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PRI's Environmental News Magazine

Emerging Science Note/Super Mammal

Air Date: Week of September 19, 2003

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Living on Earth’s Cynthia Graber reports on the world's largest rodent.

Transcript

CURWOOD: Coming up: environmental protection and national security. The promise of peace parks. First, this Note on Emerging Science from Cynthia Graber.

[SCIENCE NOTE THEME]

   An artist's rendering of Phoberomys pattersoni, a giant rodent, roughly the size of a buffalo, that roamed the banks of an ancient Venezuelan river some 8 million years ago. The illustration was made according to the scientists’ approximation of what P. pattersoni looked like. (Credit: © Science / Illustration: Carin L. Cain)

GRABER: Scientists recently identified the world’s biggest guinea pig. The rodent called Phoberomys pattersoni lived about eight million years ago along the banks of a massive Venezuelan river that has since run dry. At about 1500 pounds, this guinea pig was roughly as large as today’s buffalo.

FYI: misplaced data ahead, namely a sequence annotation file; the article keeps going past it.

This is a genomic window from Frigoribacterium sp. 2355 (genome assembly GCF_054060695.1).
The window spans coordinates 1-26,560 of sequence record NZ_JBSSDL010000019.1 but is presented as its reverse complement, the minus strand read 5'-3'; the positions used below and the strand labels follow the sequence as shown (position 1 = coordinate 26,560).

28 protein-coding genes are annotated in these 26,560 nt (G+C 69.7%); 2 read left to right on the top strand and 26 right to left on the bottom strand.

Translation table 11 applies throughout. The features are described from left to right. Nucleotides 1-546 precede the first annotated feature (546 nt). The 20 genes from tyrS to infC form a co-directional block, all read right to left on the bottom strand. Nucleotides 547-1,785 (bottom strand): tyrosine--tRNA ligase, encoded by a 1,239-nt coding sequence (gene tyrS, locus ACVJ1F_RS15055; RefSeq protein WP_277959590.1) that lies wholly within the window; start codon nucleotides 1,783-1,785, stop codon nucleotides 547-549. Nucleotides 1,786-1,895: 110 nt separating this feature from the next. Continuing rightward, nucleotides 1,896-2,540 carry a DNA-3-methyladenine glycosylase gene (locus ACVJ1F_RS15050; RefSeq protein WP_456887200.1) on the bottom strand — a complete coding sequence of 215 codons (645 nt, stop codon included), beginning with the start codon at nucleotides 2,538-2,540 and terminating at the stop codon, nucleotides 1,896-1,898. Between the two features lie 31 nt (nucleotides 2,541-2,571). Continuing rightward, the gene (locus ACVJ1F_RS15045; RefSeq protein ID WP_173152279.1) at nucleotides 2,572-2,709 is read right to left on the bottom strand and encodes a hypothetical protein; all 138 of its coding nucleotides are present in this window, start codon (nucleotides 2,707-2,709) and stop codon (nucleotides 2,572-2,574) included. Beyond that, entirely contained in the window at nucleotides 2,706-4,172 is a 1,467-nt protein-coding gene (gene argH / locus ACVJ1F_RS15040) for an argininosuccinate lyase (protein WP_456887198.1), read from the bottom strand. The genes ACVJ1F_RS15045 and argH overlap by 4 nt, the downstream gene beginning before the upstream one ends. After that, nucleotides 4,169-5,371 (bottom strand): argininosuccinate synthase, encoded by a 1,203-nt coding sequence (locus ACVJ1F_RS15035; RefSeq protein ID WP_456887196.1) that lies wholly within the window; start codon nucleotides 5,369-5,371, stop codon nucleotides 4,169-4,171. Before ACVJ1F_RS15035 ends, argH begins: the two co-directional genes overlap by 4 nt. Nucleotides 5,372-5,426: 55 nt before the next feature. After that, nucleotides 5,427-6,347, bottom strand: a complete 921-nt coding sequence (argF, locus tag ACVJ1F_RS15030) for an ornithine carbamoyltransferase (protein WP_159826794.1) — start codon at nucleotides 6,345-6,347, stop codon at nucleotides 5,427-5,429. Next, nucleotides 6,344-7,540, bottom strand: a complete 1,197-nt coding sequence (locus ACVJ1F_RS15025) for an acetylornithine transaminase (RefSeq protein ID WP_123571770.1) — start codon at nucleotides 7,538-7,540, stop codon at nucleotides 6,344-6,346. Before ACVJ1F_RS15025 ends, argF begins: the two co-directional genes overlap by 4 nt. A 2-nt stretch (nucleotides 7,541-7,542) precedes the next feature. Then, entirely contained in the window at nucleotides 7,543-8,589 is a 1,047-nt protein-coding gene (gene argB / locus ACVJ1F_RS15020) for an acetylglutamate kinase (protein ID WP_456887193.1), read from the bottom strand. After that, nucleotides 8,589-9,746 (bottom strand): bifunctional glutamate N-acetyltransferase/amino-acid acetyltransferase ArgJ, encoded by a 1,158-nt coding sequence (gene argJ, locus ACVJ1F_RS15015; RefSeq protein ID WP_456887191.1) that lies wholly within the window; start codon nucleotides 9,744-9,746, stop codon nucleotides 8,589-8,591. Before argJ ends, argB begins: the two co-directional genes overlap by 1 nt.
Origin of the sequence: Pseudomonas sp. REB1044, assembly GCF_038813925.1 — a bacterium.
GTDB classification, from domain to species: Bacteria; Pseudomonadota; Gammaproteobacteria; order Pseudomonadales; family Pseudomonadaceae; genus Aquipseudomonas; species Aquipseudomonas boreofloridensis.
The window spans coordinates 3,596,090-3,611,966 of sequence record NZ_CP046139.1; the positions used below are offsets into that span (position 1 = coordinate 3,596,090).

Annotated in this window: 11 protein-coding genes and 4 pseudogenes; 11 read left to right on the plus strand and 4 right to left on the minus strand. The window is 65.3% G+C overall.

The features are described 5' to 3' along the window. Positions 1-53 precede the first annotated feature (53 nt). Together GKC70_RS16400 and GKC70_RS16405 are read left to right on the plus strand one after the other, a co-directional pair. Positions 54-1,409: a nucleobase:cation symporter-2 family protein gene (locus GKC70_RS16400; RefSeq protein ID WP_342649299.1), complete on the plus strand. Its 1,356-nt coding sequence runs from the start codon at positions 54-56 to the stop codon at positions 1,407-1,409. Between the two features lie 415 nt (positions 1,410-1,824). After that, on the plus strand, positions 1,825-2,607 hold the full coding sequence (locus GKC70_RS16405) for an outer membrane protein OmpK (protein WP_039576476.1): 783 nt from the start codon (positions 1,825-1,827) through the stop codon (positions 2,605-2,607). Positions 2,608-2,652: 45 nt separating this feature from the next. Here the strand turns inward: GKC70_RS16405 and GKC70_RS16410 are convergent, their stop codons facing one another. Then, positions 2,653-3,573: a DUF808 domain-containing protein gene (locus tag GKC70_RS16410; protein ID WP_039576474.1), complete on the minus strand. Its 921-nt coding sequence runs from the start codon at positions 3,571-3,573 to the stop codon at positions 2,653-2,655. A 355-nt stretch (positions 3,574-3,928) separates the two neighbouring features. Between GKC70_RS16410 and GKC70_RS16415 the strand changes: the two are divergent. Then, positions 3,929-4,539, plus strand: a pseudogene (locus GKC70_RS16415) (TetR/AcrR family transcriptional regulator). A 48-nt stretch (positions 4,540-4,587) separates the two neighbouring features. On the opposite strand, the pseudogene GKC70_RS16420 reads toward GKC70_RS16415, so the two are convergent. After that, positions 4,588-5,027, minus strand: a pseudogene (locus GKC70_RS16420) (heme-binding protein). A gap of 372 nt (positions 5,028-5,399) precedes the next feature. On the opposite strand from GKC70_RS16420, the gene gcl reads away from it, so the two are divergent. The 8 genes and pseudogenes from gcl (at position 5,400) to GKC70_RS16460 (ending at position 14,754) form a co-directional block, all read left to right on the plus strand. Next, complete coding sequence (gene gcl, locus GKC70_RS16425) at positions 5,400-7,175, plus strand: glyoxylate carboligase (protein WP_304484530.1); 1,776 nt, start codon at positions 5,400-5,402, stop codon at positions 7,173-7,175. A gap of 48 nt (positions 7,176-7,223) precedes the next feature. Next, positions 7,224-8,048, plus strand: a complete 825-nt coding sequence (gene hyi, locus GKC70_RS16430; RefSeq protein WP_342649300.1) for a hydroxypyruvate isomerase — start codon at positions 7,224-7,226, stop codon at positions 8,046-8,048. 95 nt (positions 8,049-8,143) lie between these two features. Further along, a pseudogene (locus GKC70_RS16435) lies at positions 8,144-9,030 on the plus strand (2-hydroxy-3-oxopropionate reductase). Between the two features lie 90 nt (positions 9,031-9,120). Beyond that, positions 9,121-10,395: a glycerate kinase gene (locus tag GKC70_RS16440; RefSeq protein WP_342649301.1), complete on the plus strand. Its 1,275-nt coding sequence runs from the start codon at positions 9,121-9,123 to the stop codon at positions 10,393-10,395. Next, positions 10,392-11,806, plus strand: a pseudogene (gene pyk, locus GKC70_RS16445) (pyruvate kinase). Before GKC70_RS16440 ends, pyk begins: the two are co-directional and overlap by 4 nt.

Scientists describe it as a huge, strange-looking creature, with a long tail so it could balance on its bent hind legs, and constantly growing teeth. No one knows why the rodent reached this immense size, or why it disappeared. But scientists say it gives a new glimpse into life along ancient tropical South American Rivers.

Fossiliferous exposures of the formation found in the town of Urumaco, Venezuela. (Photo courtesy of Marcelo R. Sánchez-Villagra)   

South America had been an island for tens of millions of years before a land bridge arose about three million years ago, connecting it to Central America. Because of this, South America’s animals evolved in isolation. The continent was home to a variety of super-sized mammals. Now scientists can add a giant rodent to the roster.

That’s this week’s Note on Emerging Science, I’m Cynthia Graber.

 

 

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